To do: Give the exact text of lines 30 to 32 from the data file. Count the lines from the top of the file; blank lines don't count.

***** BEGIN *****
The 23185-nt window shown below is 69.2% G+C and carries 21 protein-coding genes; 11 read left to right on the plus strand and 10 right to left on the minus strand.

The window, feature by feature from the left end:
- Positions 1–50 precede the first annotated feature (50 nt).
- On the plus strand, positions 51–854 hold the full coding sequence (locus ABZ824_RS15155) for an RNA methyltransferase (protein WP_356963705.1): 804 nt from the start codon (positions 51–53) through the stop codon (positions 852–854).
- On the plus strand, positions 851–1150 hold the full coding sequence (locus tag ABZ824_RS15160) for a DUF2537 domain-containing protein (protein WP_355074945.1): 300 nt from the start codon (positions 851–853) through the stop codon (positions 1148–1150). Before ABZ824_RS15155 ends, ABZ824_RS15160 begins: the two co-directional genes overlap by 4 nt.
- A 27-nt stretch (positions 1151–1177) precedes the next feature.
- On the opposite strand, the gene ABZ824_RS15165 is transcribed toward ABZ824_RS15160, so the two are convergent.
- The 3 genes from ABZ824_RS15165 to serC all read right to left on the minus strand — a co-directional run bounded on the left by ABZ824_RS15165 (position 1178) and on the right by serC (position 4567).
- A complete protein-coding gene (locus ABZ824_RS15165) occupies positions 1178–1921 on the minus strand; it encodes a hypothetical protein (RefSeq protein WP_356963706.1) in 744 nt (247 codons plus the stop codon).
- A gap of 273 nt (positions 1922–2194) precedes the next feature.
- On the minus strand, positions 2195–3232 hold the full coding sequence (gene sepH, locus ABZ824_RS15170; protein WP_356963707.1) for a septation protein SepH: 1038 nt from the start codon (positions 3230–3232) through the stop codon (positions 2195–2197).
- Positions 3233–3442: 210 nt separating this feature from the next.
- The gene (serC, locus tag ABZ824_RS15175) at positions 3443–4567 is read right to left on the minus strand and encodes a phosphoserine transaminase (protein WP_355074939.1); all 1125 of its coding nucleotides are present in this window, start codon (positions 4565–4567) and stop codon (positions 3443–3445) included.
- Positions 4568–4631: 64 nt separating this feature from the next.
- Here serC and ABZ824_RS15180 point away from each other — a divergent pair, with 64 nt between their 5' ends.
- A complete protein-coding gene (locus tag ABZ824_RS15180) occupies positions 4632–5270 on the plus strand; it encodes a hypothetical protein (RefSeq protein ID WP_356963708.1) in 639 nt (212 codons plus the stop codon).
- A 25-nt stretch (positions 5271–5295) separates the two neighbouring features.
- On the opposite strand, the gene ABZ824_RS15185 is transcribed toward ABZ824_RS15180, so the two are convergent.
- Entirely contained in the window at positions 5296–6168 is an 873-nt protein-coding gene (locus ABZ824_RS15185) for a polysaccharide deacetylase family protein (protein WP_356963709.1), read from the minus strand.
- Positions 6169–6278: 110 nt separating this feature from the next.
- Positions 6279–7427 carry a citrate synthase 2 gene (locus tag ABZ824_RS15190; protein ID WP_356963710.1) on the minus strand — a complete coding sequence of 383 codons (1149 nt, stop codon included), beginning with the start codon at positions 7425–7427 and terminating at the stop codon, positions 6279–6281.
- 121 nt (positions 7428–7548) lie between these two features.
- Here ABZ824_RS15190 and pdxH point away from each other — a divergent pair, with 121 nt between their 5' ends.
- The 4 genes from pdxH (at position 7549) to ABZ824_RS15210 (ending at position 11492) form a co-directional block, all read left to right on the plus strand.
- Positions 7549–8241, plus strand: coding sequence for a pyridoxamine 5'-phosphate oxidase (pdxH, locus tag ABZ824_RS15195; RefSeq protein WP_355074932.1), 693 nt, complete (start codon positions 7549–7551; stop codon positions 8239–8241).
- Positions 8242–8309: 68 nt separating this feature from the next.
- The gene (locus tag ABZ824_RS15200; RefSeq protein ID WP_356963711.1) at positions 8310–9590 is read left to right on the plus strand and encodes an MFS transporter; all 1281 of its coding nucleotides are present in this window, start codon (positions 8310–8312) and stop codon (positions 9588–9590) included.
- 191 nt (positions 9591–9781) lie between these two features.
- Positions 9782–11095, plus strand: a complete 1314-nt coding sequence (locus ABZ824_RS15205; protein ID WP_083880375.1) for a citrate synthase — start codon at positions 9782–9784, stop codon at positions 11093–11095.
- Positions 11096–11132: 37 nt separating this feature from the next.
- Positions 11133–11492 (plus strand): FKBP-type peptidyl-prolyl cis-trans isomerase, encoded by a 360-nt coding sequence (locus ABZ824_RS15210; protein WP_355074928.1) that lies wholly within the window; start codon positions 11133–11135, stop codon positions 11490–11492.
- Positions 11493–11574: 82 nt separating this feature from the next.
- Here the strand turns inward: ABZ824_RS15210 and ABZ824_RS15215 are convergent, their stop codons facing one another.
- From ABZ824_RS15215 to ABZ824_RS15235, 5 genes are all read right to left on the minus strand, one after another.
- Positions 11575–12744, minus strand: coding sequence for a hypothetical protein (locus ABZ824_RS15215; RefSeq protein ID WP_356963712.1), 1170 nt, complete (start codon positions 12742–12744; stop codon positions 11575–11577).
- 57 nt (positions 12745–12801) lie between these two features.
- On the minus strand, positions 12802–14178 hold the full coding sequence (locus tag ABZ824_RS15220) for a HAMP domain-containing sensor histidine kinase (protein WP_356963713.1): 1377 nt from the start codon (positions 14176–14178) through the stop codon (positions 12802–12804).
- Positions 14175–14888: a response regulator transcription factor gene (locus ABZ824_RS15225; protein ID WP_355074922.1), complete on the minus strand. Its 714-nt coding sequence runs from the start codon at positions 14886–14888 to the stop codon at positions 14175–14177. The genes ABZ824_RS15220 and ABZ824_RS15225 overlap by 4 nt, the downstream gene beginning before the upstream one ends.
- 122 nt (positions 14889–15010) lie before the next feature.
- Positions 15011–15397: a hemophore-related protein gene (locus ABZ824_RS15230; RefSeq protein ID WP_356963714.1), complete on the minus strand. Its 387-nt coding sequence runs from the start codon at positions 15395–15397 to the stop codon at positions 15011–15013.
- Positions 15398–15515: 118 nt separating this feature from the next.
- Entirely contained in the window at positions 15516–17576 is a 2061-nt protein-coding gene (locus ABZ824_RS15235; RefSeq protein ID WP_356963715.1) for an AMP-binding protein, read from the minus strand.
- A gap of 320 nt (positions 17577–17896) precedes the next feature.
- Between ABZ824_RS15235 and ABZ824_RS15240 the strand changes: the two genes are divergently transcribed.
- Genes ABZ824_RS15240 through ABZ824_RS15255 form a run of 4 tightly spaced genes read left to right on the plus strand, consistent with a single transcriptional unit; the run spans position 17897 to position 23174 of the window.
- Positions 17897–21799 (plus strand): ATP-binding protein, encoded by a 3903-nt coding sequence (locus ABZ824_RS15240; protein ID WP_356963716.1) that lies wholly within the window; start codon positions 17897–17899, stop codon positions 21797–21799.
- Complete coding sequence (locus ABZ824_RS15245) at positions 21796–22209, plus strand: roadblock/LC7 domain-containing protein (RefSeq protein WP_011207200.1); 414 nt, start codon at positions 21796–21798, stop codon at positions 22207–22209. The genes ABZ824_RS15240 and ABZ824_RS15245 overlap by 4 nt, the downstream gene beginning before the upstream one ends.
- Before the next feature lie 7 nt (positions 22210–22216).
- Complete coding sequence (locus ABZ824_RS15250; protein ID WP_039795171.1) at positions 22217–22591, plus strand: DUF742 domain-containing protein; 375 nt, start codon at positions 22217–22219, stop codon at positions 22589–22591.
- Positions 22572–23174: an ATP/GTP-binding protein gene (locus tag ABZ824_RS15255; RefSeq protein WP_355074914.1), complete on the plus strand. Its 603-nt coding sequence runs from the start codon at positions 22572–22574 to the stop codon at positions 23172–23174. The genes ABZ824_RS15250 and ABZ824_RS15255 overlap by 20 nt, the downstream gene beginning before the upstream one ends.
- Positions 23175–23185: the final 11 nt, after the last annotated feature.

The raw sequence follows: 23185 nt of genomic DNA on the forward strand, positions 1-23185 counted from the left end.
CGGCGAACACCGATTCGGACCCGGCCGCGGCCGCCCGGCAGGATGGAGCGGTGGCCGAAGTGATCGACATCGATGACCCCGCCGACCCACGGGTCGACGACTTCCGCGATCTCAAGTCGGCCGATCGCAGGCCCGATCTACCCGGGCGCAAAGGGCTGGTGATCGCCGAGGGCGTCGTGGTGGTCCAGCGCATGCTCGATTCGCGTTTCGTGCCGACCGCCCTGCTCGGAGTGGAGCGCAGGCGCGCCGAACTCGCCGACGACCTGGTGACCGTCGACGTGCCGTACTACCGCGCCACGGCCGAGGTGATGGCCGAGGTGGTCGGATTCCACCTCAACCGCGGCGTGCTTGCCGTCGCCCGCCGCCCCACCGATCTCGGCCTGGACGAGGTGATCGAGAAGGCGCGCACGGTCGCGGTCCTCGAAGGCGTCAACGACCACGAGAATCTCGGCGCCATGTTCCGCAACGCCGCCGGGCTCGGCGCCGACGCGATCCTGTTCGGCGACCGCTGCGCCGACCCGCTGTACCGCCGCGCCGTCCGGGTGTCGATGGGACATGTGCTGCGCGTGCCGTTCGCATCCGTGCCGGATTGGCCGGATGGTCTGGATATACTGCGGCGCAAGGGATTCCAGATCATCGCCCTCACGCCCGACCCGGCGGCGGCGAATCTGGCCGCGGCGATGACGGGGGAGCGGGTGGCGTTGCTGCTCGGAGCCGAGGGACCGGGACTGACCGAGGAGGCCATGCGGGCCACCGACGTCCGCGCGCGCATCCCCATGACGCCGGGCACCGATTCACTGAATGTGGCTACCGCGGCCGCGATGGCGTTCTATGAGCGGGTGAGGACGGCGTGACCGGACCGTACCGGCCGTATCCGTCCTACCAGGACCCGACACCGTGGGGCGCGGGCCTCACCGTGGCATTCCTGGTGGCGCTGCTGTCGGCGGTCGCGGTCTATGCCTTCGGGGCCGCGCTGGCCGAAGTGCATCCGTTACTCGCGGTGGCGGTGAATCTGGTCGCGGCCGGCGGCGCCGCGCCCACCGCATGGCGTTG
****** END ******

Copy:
- Positions 11096–11132: 37 nt separating this feature from the next.
- Positions 11133–11492 (plus strand): FKBP-type peptidyl-prolyl cis-trans isomerase, encoded by a 360-nt coding sequence (locus ABZ824_RS15210; protein WP_355074928.1) that lies wholly within the window; start codon positions 11133–11135, stop codon positions 11490–11492.
- Positions 11493–11574: 82 nt separating this feature from the next.